A new platform for wearable electronics, known as the FLORA, was announced by its creators Adafruit Industries on Friday. Essentially a small, round, fabric-friendly circuit board that looks a little like a flower, the FLORA will, when ready, be launched with a variety of accessories and software. These will include, we gather, controllers for iPhone, iPad and Android hardware. The FLORA is ripe for wearable DIY electronics projects: announced modules include Bluetooth, GPS, 3-axis accelerometer, compass, and, intriguingly, OLED.

The FLORA is a 1.75-inch (44.5 mm) diameter Arduino-compatible circuit board designed from the outset to be both user and fabric-friendly, as well as safe for beginners. As such, there are no thread-catching sticky-outy things like FTDI headers, plus it includes polarized connectors, protection diodes and an onboard regulator to avoid battery mishap, and it's compatible with an array of battery technologies.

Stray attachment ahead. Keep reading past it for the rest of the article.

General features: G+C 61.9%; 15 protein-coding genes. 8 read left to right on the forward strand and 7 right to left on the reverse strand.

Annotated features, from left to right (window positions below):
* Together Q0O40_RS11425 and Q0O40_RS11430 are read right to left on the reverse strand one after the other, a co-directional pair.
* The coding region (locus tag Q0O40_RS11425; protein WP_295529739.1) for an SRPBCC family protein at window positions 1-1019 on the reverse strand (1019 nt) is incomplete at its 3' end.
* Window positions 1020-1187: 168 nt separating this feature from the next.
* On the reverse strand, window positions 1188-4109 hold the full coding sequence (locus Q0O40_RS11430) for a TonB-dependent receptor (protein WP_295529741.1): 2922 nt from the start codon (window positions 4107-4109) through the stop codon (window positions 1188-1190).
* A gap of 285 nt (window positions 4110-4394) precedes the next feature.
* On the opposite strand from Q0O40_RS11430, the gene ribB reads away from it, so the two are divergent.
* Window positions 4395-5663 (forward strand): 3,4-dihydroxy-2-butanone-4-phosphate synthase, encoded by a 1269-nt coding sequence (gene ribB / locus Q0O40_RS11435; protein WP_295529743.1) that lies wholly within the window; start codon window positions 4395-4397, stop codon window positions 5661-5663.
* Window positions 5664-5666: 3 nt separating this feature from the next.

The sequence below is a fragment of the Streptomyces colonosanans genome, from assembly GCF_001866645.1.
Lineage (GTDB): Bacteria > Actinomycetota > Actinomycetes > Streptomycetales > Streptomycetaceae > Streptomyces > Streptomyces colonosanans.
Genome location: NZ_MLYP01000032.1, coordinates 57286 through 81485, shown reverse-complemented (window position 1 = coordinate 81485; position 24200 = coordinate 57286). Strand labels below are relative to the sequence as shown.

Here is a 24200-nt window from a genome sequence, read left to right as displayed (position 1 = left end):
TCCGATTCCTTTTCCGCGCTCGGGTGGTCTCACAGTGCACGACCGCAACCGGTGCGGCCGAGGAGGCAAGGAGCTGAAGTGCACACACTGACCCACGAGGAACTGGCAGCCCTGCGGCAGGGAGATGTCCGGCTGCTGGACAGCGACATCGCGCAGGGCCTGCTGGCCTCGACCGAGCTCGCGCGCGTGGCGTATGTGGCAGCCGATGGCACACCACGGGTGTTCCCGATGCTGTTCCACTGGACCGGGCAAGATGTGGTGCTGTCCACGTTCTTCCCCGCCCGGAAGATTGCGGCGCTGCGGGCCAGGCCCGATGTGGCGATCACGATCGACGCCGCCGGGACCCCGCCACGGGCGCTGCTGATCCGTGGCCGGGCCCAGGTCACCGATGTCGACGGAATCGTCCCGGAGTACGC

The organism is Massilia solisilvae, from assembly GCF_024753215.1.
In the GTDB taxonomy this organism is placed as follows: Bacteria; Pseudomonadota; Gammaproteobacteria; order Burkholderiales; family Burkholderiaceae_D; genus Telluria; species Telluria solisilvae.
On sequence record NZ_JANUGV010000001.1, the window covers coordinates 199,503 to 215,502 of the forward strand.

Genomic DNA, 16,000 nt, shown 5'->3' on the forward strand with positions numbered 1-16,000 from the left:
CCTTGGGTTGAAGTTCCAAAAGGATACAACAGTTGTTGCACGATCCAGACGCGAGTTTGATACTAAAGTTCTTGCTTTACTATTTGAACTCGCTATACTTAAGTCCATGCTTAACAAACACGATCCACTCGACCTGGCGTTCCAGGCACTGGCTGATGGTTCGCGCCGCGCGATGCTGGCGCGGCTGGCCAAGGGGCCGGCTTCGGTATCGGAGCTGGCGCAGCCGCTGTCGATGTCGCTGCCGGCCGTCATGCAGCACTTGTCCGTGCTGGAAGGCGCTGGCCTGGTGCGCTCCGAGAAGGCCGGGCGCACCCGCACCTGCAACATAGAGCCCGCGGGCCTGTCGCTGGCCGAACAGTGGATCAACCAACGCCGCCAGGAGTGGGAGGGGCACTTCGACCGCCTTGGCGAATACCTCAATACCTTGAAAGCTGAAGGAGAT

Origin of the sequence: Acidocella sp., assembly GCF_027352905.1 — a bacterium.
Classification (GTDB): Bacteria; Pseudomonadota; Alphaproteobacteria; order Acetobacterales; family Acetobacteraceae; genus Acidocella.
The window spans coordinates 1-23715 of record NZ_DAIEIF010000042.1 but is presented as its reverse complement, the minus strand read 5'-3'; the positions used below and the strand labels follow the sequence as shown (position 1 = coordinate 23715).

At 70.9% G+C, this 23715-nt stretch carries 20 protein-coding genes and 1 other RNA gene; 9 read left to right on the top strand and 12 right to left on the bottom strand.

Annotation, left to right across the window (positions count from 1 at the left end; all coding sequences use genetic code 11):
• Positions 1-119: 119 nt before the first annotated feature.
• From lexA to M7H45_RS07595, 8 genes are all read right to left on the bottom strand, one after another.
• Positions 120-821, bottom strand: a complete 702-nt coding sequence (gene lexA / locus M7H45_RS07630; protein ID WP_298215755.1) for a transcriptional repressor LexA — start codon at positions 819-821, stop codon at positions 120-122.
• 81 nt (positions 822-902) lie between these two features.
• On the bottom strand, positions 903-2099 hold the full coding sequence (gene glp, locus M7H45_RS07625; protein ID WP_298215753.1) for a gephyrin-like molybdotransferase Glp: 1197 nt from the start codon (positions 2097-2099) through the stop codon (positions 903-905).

The FLORA was designed by electrical engineer Limor Fried (a.k.a. Ladyada) to drive "a large quantity" of RGB LED pixels such as the forthcoming FLORA pixel range of accessories - see the video below for an example. Considering the variety of input modules planned, a number of oddball applications spring immediately to mind, including jackets that change color depending on the weather, illuminated "don't talk to me" indicators when the wearer is on a call (automated anti-sociability, anyone?), or a shirt that tweets on your behalf if you fall down a well. Hopefully the testers will come up with rather more practical ideas.

The FLORA is entering a period of testing and may undergo significant changes prior to launch. To keep abreast of its progress, and for a full idea of the specs, have a peak at the official FLORA announcement.

Source: Boing Boing

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